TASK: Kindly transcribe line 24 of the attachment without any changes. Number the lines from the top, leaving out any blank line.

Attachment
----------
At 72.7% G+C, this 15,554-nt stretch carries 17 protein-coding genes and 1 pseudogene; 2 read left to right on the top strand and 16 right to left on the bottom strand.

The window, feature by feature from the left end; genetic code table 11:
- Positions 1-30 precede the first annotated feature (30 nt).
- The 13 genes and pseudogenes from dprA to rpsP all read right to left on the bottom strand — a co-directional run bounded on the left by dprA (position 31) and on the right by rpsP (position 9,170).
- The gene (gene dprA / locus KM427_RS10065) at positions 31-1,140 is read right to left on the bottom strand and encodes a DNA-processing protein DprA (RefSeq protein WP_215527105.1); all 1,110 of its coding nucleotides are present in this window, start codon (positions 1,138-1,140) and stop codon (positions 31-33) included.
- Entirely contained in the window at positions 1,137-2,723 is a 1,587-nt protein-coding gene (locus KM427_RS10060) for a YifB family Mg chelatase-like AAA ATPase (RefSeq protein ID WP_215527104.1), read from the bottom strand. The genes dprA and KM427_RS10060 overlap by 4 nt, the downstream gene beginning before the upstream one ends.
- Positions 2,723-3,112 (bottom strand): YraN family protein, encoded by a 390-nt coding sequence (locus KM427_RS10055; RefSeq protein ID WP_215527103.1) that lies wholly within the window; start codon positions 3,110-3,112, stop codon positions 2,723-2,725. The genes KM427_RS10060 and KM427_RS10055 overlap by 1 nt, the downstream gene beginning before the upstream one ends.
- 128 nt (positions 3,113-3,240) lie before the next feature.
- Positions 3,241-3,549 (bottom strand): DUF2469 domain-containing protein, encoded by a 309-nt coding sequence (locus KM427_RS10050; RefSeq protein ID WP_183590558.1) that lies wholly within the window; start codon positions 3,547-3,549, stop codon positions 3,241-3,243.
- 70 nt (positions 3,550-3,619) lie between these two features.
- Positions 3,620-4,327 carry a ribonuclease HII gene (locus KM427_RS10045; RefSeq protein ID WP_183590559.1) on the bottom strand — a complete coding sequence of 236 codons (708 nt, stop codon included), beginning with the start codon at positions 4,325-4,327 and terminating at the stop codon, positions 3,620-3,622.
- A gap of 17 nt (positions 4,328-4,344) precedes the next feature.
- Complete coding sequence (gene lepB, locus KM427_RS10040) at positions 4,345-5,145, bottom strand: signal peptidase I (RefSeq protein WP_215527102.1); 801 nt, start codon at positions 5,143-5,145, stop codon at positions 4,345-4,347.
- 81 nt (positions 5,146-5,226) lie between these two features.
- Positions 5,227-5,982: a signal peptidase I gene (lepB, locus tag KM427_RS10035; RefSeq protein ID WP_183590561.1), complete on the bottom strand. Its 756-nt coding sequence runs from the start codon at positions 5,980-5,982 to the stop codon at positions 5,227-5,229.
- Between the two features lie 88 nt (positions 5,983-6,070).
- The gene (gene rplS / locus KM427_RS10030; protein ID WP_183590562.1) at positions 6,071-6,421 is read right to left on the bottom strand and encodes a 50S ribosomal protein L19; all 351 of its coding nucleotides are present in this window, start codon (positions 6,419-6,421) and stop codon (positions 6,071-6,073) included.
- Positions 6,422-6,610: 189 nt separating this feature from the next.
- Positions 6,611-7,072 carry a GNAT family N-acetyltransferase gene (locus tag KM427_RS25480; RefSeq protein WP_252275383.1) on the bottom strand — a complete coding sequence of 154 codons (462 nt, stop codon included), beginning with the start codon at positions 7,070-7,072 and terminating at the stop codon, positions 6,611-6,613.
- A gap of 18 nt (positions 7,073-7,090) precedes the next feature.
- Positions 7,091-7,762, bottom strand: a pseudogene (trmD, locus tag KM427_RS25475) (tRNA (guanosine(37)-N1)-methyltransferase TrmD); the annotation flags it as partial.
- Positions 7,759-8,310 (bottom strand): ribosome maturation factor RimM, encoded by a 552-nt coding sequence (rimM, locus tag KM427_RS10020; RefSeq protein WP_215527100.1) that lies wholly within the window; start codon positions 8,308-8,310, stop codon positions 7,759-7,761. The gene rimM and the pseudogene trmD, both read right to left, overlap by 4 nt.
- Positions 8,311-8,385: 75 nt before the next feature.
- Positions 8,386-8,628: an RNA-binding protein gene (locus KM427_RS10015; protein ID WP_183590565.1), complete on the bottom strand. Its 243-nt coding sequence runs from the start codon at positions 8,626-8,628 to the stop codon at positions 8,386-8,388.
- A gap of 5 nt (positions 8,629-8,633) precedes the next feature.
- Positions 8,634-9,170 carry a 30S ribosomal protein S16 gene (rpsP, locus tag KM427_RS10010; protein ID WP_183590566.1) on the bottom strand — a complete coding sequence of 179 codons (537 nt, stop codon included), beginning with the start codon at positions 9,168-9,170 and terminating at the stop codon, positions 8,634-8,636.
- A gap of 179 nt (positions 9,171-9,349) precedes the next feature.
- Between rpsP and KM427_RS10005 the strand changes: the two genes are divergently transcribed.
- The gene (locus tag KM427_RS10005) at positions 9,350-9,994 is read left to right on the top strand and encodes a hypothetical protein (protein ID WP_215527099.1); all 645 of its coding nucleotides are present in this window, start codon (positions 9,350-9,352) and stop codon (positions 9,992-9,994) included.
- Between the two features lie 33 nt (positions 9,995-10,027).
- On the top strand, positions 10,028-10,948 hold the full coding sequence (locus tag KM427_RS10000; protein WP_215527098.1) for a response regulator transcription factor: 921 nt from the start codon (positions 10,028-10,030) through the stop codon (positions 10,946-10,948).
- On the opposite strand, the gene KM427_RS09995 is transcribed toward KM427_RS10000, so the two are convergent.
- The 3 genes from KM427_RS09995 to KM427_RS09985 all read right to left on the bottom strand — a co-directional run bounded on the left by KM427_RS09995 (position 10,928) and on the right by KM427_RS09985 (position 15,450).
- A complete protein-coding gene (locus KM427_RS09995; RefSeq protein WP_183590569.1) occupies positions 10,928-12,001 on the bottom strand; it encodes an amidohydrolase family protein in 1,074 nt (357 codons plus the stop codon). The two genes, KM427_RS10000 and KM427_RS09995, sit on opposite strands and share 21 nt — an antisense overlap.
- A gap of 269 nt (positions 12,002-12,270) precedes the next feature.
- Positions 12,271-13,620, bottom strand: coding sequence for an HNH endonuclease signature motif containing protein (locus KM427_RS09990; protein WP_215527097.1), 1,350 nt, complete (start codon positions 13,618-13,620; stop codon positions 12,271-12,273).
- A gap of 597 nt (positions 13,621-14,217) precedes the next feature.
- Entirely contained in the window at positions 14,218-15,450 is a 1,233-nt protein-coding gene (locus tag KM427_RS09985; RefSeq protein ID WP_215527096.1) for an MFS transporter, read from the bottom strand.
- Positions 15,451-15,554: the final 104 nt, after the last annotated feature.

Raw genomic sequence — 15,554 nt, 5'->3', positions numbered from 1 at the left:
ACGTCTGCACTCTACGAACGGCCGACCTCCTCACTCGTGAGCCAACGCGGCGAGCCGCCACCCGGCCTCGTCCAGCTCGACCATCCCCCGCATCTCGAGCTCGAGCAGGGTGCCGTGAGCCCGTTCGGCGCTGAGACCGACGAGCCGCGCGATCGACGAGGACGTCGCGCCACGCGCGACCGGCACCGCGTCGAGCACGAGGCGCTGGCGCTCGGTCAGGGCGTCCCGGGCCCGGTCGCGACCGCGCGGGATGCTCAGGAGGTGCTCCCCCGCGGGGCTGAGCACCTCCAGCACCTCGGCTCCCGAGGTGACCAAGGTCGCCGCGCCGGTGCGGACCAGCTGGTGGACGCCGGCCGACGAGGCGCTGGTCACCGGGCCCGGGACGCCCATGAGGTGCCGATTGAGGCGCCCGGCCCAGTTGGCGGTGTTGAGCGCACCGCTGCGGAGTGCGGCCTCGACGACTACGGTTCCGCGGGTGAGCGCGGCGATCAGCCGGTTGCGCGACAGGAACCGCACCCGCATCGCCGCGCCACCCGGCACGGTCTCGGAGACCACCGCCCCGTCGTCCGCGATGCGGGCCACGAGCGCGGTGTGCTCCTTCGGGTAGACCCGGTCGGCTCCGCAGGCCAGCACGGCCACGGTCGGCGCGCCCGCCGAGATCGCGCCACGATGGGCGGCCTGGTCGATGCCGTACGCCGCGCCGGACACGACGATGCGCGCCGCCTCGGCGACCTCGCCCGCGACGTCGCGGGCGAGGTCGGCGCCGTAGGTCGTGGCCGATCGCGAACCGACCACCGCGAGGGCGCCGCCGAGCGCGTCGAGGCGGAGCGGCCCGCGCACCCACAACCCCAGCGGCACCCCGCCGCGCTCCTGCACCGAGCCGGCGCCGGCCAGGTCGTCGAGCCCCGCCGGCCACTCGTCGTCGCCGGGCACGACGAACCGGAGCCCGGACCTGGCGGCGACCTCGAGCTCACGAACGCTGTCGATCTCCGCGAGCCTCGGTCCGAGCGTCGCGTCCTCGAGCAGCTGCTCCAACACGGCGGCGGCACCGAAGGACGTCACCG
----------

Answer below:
- Positions 8,386-8,628: an RNA-binding protein gene (locus KM427_RS10015; protein ID WP_183590565.1), complete on the bottom strand. Its 243-nt coding sequence runs from the start codon at positions 8,626-8,628 to the stop codon at positions 8,386-8,388.